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Reed College senior Dawn Teele awarded Watson Fellowship


Teele to spend a year abroad studying in areas affected by the December 2004 tsunami.


PORTLAND, OR (April 24, 2006) – Dawn Teele, a senior at Reed College, has been awarded the coveted Thomas J. Watson Fellowship to spend a year abroad following graduation. It is a dream come true for the economics major from Pittsburgh, PA, who will use the $25,000 stipend to support a year of study in areas affected by the December 2004 tsunami.

Teele says that when she first read about the Watson fellowship program as a Reed freshman, she knew she would apply. The idea for her project grew out of a course entitled "Fisheries and Forestry" that provoked her to write a paper on the effects of globalization on fisheries in developing nations, specifically dealing with countries in Southeast Asia. "Then, when the tsunami hit," she says, "the first thing that occurred to me was that the fisheries I had studied were, in large part, destroyed. As an economics major I had and still have hope that in spite of the devastation great things are possible. I saw the tsunami as an opportunity to rebuild and perhaps re-vamp a struggling lifestyle with the help of international relief organizations."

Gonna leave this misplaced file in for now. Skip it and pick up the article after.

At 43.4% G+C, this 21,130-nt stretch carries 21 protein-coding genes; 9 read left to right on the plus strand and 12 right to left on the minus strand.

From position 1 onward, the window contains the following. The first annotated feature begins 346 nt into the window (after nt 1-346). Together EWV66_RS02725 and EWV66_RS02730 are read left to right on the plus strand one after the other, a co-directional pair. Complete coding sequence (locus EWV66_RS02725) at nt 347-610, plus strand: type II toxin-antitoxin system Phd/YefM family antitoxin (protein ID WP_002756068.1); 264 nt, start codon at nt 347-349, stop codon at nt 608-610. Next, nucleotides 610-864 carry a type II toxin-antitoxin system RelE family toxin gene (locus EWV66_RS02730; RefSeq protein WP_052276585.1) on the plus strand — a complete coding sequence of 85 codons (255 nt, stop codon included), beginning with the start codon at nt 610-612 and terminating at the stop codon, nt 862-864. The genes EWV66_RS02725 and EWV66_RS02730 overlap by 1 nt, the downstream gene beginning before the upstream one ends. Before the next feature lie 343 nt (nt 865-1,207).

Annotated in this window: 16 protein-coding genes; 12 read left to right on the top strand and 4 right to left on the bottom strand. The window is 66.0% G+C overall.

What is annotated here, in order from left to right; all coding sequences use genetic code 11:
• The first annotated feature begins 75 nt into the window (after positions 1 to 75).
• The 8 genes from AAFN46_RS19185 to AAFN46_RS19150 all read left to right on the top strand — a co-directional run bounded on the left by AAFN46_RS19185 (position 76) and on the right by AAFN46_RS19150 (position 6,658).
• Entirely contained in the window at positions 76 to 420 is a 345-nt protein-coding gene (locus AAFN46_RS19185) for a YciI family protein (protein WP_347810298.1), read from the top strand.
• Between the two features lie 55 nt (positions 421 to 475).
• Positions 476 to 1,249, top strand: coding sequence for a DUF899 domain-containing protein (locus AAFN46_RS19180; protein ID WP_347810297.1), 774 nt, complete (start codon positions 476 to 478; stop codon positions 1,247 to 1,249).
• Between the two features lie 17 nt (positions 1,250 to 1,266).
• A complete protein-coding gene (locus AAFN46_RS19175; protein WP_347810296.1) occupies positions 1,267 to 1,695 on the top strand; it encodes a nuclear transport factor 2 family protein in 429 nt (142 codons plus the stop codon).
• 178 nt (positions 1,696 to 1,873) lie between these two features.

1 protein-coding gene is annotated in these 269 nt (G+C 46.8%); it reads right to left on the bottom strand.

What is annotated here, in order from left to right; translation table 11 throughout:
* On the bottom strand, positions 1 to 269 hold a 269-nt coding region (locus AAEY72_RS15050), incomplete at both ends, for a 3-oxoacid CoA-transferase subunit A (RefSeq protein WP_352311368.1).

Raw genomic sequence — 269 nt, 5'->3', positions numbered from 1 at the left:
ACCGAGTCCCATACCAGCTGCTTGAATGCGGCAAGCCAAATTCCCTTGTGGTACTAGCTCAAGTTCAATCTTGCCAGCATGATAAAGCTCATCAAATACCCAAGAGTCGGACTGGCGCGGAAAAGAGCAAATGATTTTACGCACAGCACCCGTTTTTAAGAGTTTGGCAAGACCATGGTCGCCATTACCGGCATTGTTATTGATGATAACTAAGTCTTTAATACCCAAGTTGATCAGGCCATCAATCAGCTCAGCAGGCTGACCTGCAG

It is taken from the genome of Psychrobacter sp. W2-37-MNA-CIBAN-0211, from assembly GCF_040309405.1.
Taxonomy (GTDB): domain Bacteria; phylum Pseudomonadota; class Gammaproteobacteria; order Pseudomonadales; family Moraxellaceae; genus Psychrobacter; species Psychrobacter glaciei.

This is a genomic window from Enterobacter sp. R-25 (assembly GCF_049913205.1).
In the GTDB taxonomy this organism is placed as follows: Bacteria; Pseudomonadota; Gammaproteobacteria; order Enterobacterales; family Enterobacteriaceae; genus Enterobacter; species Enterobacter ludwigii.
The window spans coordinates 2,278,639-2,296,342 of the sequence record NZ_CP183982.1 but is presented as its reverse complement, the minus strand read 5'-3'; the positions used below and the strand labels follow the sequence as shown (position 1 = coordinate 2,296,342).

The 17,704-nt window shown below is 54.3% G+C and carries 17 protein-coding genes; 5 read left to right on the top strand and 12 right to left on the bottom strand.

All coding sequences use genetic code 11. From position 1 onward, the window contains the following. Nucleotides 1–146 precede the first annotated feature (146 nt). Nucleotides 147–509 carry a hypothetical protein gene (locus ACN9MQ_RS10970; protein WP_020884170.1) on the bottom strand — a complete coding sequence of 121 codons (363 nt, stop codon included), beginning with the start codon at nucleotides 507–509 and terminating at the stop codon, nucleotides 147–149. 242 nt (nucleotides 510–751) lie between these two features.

Teele expects to explore the way in which interests are balanced between community members and formal organizations in the reconstruction process in Sri Lanka, India, Thailand, and Indonesia. "Many contemporary micro-economic development studies ignore the culture of the areas that are being examined," Teele says, "but community, culture, and history are of utmost importance when considering the direction that development projects should take. This project will teach me what integrated development means in practice."

Each year, the Watson Foundation provides funding to 50 graduating seniors for a year-long independent study outside of the U.S. The projects, which are entirely created, executed, and evaluated by the fellows, focus on a candidate's commitment to a specific concern. Fellows are selected in a two-step process that requires nomination followed by a national competition. The 38th class of fellows includes, in addition to Teele, a photographer focusing on endemic birds in Australia; a biologist examining perceptions of science and nature in India, Malaysia, and China; and a jazz pianist delving into local music and cultural homogenization in Brazil, Egypt, India, and Japan.